Experiments to find out how changes at the molecular level are causing this resistance are difficult and, so far, have not been done. Now, however, Peter Coveney and co-workers from UCL and Queen Mary, University of London have investigated the problem using computer modelling techniques. Their findings are amongst several outputs of the UK e-Science programme that are discussed in a special Theme Issue of Philosophical Transactions of the Royal Society A* which is published on 15 August.
They took experimental data gathered from other organisms to build computer models of the sites where drug molecules interact with an organism's protein molecules. They then ran simulations and visualised what happens when a drug molecule approaches each site for both normal and drug-resistant strains of S. pneumoniae.
The simulations and visualisations exploited highly scalable parallel code running on the UK's national supercomputing facilities. "Without the use of e-Science methods, they would have taken months to perform and quite probably would never have been done. With these new methods, each simulation took just 12 hours," says Professor Coveney. So far, life scientists have had limited access to and interest in such high performance computing resources; with Grid computing, these resources are becoming more readily accessible.
Professor Coveney and colleagues could see that a very small, but subtle, difference in structure between the normal and drug resistant strains was to blame for the drug resistance. In the normal strain, a drug molecule binds tightly to the site, but in the drug resistant strain it approaches and then drifts slowly away. If the results of the simulation are borne out by experiment, they could point the way to new drugs to combat disease.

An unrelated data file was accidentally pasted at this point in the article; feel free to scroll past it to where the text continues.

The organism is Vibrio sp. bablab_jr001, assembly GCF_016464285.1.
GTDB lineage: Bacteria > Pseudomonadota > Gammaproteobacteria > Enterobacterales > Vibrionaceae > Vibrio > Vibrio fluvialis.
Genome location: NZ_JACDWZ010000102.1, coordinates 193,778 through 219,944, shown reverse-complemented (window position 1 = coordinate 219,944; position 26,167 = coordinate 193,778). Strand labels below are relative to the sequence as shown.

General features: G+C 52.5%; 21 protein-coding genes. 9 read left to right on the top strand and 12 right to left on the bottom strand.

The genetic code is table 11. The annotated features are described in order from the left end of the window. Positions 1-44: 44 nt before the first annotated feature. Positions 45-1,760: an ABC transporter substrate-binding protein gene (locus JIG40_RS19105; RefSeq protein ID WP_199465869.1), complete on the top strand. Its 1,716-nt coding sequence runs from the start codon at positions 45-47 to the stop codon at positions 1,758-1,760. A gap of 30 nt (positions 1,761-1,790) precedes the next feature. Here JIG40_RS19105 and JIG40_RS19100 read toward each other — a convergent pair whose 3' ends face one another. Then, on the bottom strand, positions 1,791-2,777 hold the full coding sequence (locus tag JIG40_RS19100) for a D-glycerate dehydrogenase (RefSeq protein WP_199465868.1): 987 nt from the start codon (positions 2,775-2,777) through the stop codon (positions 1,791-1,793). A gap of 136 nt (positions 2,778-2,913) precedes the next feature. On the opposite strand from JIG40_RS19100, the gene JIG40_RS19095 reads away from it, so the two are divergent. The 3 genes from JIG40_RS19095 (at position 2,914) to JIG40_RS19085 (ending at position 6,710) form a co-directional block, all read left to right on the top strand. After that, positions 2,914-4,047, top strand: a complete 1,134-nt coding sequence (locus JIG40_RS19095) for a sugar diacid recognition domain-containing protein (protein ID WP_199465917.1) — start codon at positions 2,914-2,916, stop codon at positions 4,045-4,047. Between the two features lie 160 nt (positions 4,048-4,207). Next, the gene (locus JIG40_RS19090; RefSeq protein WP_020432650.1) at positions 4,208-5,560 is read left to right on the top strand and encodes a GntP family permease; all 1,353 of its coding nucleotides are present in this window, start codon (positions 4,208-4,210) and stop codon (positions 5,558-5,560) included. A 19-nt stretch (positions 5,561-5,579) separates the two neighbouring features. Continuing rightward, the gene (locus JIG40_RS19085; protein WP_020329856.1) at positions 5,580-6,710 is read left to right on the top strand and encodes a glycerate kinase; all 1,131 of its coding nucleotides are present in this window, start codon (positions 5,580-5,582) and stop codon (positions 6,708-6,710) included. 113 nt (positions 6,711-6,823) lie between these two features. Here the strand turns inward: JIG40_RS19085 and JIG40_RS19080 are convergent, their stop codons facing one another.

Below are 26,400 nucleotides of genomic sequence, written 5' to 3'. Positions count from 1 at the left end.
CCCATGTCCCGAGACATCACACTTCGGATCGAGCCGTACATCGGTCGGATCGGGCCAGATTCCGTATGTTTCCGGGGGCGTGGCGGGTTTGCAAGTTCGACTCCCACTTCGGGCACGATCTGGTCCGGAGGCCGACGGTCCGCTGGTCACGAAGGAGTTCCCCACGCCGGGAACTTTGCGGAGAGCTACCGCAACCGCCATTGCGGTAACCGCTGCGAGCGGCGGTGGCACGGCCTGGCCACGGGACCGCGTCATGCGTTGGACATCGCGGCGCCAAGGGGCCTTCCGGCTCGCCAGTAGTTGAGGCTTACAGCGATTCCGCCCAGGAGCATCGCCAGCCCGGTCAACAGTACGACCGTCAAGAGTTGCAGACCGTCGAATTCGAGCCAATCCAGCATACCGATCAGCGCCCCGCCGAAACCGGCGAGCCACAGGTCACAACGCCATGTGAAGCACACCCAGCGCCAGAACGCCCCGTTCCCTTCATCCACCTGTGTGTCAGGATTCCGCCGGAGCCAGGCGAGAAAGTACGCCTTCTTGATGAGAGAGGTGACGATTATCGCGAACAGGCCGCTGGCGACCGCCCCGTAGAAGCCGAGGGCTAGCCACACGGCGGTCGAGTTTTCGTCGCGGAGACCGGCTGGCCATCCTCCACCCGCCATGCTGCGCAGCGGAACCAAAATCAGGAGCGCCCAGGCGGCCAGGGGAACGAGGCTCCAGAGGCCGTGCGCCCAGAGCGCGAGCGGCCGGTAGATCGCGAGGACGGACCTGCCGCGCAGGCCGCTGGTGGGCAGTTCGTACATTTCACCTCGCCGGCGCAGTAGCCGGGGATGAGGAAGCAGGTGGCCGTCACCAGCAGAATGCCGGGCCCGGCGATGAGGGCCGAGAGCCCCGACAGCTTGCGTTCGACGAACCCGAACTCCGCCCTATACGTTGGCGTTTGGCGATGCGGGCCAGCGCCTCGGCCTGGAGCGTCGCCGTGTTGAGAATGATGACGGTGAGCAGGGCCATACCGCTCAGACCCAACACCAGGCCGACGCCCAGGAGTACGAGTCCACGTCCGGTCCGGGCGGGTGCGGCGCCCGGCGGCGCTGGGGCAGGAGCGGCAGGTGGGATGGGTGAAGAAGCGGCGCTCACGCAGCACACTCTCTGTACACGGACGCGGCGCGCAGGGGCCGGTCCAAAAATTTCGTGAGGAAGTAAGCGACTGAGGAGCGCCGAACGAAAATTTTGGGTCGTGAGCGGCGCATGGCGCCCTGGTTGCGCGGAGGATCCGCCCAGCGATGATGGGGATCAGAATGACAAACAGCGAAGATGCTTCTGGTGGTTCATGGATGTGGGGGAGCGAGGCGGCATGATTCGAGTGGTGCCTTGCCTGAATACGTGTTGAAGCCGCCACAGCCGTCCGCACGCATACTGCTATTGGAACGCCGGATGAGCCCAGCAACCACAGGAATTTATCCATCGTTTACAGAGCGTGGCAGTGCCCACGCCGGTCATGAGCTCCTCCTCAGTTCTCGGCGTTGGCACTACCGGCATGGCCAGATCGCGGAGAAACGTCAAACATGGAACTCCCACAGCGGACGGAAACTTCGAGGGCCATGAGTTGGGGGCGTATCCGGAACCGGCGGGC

*Large-scale molecular dynamics simulation of native and mutant dihydropteroate synthase-sulfanimide complexes suggests the basis of dihydropteroate synthase drug resistance by F.Giordanetto, P. W. Fowler, M Saqi and P. V. Coveney Philosophical Transactions of the Royal Society A 363 1833 (15 August 2005)
For another story from the Theme Issue go to: http://www.
Professor Peter Coveney, UCL tel. 020 7679 4560 e-mail: P.V.Coveney@ucl.ac.uk
Philip Fowler, UCL tel. 020 7679 5300 e-mail: firstname.lastname@example.org
Judy Redfearn, e-Science communications officer, e-Science Core Programme, EPSRC tel. 01793 444314 e-mail: email@example.com
Notes for editors
1. e-Science is the very large scale science that can be carried out by pooling access to very large digital data collections, very large scale computing resources and high performance visualisation held at different sites.
2. A computing grid refers to geographically dispersed computing resources that are linked together by software known as middleware so that the resources can be shared. The vision is to provide computing resources to the consumer in a similar way to the electric power grid. The consumer can access electric or computing power without knowing which power station or computer it is coming from.
3. The UK e-Science Programme is a coordinated £230M initiative involving all the Research Councils and the Department of Trade and Industry. It has also leveraged industrial investment of £30M. The Engineering and Physical Sciences Research Council manages the Core e-Science Programme, which is developing generic technologies, on behalf of all the Research Councils.
4. The UK e-Science Programme as a whole is fostering the development of IT and grid technologies to enable new ways of doing faster, better or different research, with the aim of establishing a sustainable, national e-infrastructure for research and innovation. Further information at http://www.